NEW ULM - A community task force in the process examining strategic facility needs in District 88 on Tuesday appeared to lean toward supporting a plan that would consolidate grades 4-12 on the current Jefferson Elementary/High School (main) campus and move grades pre-K-3 to Washington School.
The plan carries a projected approximate price tag of $29 million.
The option - just one of nine scenarios presented by consultants SGN Wendell and Kraus-Anderson Construction - calls for the construction of a new auditorium, gymnasium, dining room/kitchen and offices on the main campus, which is located on South Payne Street. Designed as a multi-purpose space, the addition would be geared toward serving general public, as well as school-specific, needs.
The scenario in question also involves remodeling and expanding Washington School, with lower-level classrooms for grades pre-K-K, upper-level classrooms for grades 1-3, and some new multi-purpose, dining, and gym space.
The rest of the options - discussed in detail as the task force broke into eight small groups - ranged from doing nothing to building a new, single-campus, complex at an unspecified site. Projected price tags ranged from $0 to $110 million, not including approximately $3-4 million for previously-discussed high-school athletic-field upgrades.
The options, as numbered by the consultants, are briefly outlined below:
Option 1: build a new, 400,000- to 450,000-square-foot, school complex for grades preK-12, on a new 60-80 acre site; price $100 million.
Option 2: build a new preK-5 building and a new middle/high school building; 450,000-500,000 square foot; 60-80 acre site; $110 million.
Option 3: build a new 125,000-square-foot preK-4 building, on new site (20-30 acres); additions and remodeling at High School/Jefferson for grades 512; $55 million.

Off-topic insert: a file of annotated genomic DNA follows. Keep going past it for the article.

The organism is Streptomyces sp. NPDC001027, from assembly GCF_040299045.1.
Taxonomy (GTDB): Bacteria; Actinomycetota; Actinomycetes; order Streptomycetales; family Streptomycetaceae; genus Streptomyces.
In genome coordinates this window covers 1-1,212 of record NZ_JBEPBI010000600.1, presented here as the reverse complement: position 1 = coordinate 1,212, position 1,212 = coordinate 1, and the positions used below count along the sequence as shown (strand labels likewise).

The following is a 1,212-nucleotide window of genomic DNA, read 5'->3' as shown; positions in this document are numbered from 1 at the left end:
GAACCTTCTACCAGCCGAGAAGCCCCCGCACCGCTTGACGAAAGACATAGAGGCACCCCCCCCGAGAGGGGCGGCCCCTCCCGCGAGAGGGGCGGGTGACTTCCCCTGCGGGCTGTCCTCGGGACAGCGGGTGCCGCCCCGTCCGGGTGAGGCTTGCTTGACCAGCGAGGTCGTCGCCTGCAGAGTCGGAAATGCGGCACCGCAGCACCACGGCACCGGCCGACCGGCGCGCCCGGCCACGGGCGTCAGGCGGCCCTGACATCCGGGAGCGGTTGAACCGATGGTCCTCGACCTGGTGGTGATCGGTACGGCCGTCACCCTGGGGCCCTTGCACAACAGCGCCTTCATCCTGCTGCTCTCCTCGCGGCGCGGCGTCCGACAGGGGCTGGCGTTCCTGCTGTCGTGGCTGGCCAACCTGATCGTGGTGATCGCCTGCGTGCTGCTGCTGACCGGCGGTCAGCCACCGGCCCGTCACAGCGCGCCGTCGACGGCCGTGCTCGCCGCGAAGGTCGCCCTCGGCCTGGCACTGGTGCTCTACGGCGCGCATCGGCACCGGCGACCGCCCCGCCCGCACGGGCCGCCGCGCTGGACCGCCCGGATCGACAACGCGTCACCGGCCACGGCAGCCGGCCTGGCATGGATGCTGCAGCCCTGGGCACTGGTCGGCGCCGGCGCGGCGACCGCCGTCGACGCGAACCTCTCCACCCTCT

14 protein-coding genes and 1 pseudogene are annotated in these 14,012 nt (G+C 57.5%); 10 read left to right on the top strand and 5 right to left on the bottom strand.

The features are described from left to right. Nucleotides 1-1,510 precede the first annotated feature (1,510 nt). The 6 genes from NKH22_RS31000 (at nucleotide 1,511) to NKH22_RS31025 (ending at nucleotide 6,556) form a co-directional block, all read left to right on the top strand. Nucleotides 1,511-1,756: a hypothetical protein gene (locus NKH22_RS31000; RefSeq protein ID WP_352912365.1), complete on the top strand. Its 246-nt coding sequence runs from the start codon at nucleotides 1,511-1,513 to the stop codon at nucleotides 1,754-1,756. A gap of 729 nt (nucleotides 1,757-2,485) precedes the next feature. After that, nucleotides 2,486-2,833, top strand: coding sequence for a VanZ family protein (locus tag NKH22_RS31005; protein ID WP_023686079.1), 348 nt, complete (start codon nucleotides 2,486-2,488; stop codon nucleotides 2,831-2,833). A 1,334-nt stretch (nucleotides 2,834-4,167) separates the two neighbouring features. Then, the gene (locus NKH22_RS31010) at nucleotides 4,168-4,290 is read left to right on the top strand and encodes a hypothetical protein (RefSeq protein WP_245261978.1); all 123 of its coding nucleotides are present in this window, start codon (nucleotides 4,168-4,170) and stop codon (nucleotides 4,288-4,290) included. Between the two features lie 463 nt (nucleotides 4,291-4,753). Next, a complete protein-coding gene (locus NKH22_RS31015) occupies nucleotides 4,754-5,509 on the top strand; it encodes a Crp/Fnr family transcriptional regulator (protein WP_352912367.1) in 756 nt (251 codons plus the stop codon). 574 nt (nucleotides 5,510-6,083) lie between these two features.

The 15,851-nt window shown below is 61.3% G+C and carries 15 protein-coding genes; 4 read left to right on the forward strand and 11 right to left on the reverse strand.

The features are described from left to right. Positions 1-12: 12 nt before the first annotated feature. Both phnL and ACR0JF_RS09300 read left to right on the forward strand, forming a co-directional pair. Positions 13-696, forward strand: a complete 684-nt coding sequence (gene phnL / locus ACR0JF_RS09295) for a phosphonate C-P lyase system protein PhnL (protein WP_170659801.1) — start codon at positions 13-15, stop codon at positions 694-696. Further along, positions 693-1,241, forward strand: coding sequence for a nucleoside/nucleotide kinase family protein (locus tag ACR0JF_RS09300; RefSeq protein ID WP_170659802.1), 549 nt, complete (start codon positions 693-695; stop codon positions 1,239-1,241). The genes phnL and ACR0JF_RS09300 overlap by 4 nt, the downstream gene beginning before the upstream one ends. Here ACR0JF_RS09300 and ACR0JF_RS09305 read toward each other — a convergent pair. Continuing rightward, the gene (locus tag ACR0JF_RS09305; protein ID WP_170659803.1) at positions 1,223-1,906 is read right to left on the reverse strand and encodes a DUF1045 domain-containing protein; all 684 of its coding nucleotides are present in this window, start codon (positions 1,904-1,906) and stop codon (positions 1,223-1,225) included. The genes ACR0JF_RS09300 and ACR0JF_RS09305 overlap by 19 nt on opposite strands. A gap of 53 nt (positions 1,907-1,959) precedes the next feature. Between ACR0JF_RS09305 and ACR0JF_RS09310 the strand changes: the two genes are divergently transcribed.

Option 4: a new,160,000- square foot, 9-12 high school on a new site (4560 acres); additions and remodeling at High School/Jefferson for grades preK-8 (that is, creating an elementary/middle school campus); $48 million.
Option 5: (favored, described above)
Option 6: same as Option 5, except for what happens at Washington School (Washington would be remodeled for grades 1-3 but not expanded, grades pre-K-K would be placed in a separate, unidentified facility); $24 million.
Option 7: similar to Options 5 and 6, but would NOT involve a grade switch between Jefferson and Washington; grades 8-12 (or else 7-12) would remain at the High School, with grades pre-K-2 at Jefferson, and grades 3-7 (or else 3-6) at Washington; $28 million.
Option 8: additions and remodeling at the High School/Jefferson site, to make a campus for grades 4-12; trade Washington School for St. Paul's Lutheran School (nearly adjacent to the main public-school campus); additions and remodeling at St. Paul's to turn it into a preK3 building; no price tag was quoted, as this option was seen as less viable.
Option 9: do nothing.
When reporting the recommendations that evolved during the small-group discussions, task force members expressed a variety of concerns. Some speakers noted that the district should strongly consider community input and impacts if it asks the public to fund any one of the plans, or a variation there of, in a referendum. Some noted that no "Cadillac plan" is likely to gain public support; while others wondered if it is not wiser to build anew, rather than resuscitate buildings that are now 50 years old, and would be even older by the time a potential 20-year bond is paid off.
Once options are narrowed down and further refined, the district will examine financial possibilities and tax impacts, said officials. This and other information will be presented at the panel's next meeting on Feb. 11. The task force will end its deliberations in March, with a report about a recommended course of action for School Board consideration. A public input gathering stage will follow, and the School Board will decide on whether to call a referendum next fall, to fund any agreed-upon upgrades.
Besides Jefferson, Washington and the High School, the district currently partially operates the former middle school on State Street. The building, deemed too costly to remodel for classes, houses offices and the only performing arts space in the district. The district is in the process of negotiating its sale to a private party.